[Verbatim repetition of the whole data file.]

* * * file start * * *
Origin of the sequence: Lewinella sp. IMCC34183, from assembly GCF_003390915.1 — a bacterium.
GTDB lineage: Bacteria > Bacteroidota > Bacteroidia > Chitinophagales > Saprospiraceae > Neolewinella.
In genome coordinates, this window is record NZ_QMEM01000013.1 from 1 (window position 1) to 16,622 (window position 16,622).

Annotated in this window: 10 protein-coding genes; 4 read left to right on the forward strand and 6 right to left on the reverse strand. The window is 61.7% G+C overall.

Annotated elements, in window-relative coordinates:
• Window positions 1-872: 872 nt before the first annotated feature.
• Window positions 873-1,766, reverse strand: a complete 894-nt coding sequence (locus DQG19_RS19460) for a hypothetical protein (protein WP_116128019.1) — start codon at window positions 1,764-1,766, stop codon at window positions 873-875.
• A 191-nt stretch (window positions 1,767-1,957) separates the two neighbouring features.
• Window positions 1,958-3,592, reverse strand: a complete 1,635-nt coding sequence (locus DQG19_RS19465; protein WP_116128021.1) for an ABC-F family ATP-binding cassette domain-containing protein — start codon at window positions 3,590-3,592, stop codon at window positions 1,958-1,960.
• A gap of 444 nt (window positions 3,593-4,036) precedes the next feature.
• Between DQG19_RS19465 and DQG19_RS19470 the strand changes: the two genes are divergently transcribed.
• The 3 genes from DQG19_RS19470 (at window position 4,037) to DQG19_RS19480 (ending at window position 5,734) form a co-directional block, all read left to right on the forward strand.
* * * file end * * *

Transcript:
Origin of the sequence: Lewinella sp. IMCC34183, from assembly GCF_003390915.1 — a bacterium.
GTDB lineage: Bacteria > Bacteroidota > Bacteroidia > Chitinophagales > Saprospiraceae > Neolewinella.
In genome coordinates, this window is record NZ_QMEM01000013.1 from 1 (window position 1) to 16,622 (window position 16,622).

Annotated in this window: 10 protein-coding genes; 4 read left to right on the forward strand and 6 right to left on the reverse strand. The window is 61.7% G+C overall.

Annotated elements, in window-relative coordinates:
• Window positions 1-872: 872 nt before the first annotated feature.
• Window positions 873-1,766, reverse strand: a complete 894-nt coding sequence (locus DQG19_RS19460) for a hypothetical protein (protein WP_116128019.1) — start codon at window positions 1,764-1,766, stop codon at window positions 873-875.
• A 191-nt stretch (window positions 1,767-1,957) separates the two neighbouring features.
• Window positions 1,958-3,592, reverse strand: a complete 1,635-nt coding sequence (locus DQG19_RS19465; protein WP_116128021.1) for an ABC-F family ATP-binding cassette domain-containing protein — start codon at window positions 3,590-3,592, stop codon at window positions 1,958-1,960.
• A gap of 444 nt (window positions 3,593-4,036) precedes the next feature.
• Between DQG19_RS19465 and DQG19_RS19470 the strand changes: the two genes are divergently transcribed.
• The 3 genes from DQG19_RS19470 (at window position 4,037) to DQG19_RS19480 (ending at window position 5,734) form a co-directional block, all read left to right on the forward strand.